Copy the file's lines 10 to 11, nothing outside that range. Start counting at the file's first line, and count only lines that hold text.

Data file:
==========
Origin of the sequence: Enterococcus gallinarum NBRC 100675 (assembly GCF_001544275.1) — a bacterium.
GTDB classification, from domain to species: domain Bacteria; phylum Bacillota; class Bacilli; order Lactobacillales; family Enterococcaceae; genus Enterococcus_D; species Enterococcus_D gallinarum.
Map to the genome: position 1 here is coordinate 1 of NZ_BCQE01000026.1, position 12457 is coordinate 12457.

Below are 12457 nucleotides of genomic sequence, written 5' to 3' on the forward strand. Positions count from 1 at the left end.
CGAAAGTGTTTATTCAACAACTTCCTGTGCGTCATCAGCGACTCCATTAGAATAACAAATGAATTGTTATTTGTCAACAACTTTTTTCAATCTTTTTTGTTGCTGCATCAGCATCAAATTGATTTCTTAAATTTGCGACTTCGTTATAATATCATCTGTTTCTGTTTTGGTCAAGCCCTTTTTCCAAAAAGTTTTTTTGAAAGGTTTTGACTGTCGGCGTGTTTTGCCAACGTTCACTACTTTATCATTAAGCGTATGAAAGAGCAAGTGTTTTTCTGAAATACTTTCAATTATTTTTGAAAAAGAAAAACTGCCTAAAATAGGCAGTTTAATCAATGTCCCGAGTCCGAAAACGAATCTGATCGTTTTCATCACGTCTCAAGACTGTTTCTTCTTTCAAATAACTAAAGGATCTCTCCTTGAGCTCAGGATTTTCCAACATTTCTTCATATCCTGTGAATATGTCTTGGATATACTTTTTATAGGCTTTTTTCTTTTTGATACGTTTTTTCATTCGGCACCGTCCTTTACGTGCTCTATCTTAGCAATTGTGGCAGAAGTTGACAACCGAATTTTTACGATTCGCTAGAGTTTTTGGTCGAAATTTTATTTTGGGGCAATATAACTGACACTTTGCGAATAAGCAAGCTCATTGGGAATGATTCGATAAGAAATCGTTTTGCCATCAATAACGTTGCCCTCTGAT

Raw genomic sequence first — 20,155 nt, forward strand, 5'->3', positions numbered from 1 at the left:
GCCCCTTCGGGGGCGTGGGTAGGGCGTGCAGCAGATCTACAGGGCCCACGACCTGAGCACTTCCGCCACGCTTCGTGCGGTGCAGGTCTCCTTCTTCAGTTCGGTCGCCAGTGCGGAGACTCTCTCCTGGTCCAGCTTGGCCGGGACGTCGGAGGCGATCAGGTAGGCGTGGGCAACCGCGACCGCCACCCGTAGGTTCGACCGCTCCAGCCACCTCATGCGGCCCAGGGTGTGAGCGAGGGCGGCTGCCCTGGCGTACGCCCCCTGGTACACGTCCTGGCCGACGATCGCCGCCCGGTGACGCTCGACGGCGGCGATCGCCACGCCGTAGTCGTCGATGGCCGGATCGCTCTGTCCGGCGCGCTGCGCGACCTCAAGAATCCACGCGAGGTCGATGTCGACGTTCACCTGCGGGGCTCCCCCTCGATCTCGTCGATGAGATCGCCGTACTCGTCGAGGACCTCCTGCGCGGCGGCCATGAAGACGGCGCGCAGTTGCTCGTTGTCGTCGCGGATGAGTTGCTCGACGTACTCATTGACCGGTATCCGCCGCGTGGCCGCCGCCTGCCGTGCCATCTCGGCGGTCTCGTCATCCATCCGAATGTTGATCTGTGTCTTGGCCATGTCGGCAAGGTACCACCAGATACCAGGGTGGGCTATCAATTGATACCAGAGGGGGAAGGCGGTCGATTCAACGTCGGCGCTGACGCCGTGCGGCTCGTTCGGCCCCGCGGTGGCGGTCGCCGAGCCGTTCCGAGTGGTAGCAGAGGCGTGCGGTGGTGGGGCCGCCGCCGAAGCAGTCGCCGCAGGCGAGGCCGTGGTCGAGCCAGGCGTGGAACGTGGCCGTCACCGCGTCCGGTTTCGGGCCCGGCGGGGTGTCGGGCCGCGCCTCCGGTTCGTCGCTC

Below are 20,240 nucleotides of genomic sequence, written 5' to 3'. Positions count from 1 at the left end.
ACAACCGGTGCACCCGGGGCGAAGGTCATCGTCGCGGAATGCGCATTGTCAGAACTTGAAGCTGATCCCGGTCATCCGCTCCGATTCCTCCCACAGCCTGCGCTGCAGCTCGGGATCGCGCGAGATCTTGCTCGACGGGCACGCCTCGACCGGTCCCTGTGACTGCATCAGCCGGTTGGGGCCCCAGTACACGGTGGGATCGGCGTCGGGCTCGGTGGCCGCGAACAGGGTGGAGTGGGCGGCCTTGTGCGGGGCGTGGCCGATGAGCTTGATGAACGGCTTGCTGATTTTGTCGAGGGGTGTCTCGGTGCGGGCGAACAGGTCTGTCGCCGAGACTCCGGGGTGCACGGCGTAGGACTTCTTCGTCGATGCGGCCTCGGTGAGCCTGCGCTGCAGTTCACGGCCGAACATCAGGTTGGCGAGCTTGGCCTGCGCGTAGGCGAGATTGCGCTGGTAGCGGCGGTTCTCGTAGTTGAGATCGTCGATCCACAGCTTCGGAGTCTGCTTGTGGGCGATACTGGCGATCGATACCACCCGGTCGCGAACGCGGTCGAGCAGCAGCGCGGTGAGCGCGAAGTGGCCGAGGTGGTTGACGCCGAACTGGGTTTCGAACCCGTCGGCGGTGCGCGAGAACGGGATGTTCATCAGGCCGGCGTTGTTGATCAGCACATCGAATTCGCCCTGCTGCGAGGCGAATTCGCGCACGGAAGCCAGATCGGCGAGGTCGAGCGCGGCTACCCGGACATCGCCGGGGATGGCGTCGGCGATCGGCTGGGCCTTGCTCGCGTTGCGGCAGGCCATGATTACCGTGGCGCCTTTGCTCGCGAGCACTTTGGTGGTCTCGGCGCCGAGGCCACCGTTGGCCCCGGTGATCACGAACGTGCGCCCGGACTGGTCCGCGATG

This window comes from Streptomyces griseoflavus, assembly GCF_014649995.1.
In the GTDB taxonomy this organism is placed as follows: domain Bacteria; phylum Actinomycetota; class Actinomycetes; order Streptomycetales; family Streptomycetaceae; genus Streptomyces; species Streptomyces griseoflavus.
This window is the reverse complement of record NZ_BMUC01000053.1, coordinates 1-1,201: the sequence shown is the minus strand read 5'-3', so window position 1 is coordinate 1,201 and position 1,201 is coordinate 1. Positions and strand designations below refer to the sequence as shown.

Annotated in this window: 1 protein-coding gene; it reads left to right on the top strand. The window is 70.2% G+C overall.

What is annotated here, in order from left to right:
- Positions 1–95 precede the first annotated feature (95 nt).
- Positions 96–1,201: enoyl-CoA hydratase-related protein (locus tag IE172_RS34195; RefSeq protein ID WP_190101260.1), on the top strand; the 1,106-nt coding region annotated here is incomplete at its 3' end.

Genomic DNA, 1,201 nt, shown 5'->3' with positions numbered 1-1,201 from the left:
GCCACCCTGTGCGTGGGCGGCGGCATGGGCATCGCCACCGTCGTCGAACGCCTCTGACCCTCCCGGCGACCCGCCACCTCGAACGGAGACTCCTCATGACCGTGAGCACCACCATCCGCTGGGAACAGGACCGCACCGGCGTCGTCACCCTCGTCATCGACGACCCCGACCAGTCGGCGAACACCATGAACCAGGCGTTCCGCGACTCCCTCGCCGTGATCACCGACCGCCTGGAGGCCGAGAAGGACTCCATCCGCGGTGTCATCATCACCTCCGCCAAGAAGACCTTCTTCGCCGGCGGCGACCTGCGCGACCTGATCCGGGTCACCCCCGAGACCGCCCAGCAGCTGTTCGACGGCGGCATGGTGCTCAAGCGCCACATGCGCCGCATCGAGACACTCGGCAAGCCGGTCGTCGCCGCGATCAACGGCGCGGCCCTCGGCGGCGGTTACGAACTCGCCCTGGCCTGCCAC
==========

This window comes from Streptomyces griseoflavus, assembly GCF_014649995.1.
In the GTDB taxonomy this organism is placed as follows: domain Bacteria; phylum Actinomycetota; class Actinomycetes; order Streptomycetales; family Streptomycetaceae; genus Streptomyces; species Streptomyces griseoflavus.